There is little demonstrative correlation between actual crime rates and imprisonment policies. Incarceration policies in the U.S. disproportionately impact minorities, particularly African Americans. The amount of money spent to incarcerate 1.2 million nonviolent offenders is six times that spent on child care for 1.25 million children.
In 2010 there were 1,612,071 state and federal prisoners in the U.S, an incarceration rate of 502 people per 100,000. But some states stand out from the rest when it comes to the number of residents locked up. The remaining 687,000 are locked up in city and county jails.
Here are the top five states you might want to think twice about visiting or relocating to if you have a particular aversion to spending time behind bars.
#1 Louisiana - Where Everyone Has a 2% Chance of Landing Behind Bars
1 in 55 Residents Incarcerated
While the crime rate in Louisiana is about 18% higher than the national average, its incarceration rate is a disproportionate 48% higher than than the national average, according to the NationalInstituteofCorrections. Louisiana incarcerates about 881 people per 100,000. That means one out of every 55 Louisiana residents is behind bars, the highest incarceration rate of any state, according to research released in 2009 by the PewCenterfortheStates, a Washington, D.C., nonprofit group.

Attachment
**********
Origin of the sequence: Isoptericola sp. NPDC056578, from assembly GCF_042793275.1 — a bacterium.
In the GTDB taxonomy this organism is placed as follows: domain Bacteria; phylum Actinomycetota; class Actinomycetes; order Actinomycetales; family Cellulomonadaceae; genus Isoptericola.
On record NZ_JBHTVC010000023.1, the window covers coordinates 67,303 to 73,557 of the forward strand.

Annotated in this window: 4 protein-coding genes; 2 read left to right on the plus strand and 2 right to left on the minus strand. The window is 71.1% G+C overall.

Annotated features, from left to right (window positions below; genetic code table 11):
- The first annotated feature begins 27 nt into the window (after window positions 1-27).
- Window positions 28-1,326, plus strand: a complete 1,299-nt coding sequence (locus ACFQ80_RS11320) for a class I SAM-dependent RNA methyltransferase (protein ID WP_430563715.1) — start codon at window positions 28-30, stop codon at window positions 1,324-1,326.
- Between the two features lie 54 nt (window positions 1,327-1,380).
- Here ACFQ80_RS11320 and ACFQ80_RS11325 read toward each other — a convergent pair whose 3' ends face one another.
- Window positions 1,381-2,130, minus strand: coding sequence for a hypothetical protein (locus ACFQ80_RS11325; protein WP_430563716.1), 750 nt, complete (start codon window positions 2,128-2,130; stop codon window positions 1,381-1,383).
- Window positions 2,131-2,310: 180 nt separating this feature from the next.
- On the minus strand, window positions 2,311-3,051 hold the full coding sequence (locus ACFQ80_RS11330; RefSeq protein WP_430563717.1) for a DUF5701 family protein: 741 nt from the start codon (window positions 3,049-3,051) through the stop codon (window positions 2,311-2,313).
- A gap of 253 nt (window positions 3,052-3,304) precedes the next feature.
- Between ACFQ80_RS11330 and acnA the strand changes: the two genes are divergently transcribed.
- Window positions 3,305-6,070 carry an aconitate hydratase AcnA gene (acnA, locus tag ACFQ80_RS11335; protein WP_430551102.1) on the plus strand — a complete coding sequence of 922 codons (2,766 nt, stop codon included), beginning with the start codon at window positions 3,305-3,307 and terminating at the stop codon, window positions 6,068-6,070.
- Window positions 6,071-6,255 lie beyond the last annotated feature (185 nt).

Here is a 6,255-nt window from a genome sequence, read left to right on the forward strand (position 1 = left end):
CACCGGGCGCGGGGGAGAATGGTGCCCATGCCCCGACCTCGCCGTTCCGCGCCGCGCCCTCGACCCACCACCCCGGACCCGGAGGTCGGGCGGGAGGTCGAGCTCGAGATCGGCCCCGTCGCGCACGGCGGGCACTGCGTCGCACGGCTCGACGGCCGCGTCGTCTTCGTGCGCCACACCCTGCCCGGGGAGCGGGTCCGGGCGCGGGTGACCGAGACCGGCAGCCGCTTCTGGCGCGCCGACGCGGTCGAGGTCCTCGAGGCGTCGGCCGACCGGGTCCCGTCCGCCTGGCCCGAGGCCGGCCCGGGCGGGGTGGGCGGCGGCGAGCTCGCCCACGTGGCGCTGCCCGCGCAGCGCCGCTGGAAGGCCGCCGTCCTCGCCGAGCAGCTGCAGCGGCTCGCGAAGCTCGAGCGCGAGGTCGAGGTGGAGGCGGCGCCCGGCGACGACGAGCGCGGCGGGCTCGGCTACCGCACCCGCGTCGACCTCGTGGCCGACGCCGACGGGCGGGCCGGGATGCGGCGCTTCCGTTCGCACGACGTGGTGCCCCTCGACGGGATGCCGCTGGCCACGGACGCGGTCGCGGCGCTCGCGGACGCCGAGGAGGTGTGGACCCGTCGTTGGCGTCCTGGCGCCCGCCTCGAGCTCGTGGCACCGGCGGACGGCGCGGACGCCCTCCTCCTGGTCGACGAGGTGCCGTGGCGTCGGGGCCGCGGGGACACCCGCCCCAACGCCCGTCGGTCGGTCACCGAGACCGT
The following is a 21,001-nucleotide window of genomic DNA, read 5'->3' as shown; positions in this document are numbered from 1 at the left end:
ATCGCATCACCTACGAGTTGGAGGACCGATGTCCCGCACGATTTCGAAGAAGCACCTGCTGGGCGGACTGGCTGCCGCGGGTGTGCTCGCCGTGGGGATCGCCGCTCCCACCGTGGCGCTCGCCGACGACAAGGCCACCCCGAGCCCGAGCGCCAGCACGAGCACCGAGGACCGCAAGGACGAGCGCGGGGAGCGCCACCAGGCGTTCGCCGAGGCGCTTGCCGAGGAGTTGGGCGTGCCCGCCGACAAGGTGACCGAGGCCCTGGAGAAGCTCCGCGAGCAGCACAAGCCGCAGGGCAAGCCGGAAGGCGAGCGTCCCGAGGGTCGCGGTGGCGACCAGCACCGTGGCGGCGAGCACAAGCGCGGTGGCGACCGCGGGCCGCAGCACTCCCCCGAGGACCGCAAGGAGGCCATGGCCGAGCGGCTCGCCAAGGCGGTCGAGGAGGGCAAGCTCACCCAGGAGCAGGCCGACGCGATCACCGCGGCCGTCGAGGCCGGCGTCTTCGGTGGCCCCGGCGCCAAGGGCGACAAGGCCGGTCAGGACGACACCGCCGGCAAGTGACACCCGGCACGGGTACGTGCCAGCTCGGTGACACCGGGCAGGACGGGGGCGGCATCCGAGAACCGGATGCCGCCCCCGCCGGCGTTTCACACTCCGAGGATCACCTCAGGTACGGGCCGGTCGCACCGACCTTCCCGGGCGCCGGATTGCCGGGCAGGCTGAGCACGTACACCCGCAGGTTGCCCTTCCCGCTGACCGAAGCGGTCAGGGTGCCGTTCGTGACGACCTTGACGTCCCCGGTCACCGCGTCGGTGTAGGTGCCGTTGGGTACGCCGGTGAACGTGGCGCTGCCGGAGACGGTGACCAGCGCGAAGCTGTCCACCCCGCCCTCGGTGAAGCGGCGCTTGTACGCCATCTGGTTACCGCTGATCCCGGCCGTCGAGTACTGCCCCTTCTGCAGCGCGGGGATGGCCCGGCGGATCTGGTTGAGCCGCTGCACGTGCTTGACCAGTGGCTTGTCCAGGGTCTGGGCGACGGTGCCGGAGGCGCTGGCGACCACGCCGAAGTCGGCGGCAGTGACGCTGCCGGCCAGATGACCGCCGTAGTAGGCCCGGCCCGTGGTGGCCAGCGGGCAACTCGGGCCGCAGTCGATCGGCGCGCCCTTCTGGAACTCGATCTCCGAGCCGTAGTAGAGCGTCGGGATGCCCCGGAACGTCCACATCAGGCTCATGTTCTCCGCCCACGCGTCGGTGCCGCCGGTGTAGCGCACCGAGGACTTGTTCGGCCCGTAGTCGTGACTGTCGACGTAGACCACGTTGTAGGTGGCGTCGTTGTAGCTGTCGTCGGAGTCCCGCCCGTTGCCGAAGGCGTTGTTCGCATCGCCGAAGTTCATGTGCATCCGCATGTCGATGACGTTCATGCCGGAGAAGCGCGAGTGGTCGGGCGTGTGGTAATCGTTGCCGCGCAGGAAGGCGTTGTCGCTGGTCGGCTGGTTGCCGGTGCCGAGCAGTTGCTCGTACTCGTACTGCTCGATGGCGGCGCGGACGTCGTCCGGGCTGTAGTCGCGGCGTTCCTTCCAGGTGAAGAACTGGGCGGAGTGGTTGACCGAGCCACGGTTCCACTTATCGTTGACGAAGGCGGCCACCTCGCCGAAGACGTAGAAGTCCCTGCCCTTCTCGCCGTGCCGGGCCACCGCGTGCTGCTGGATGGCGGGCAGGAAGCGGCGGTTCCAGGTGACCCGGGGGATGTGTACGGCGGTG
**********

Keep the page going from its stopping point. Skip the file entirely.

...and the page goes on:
According to the American Civil Liberties Union (ACLU) Louisiana continues to lock-up too many elderly prisoners and too many people whose biggest problem is addiction. June, 2008 figures from the Louisiana Department of Corrections show that 13% of the prison population in Louisiana is over the age of 50. More than 30% of inmates were convicted of drug offenses. Louisiana also disproportionately incarcerates African-Americans, with more than 60% of its prisoners being African-American.
Of Louisiana’s 37,164 prisoners held in 2009, 2,616 were female and 37,164 are male, according to statehealthfacts.org. Louisiana is home to 40,025 probationers and 24,636 parolees.
There are 116 jail or prison facilities throughout Louisiana's 64 parishes, including two private prisons.
See other four and more astonishing facts here:
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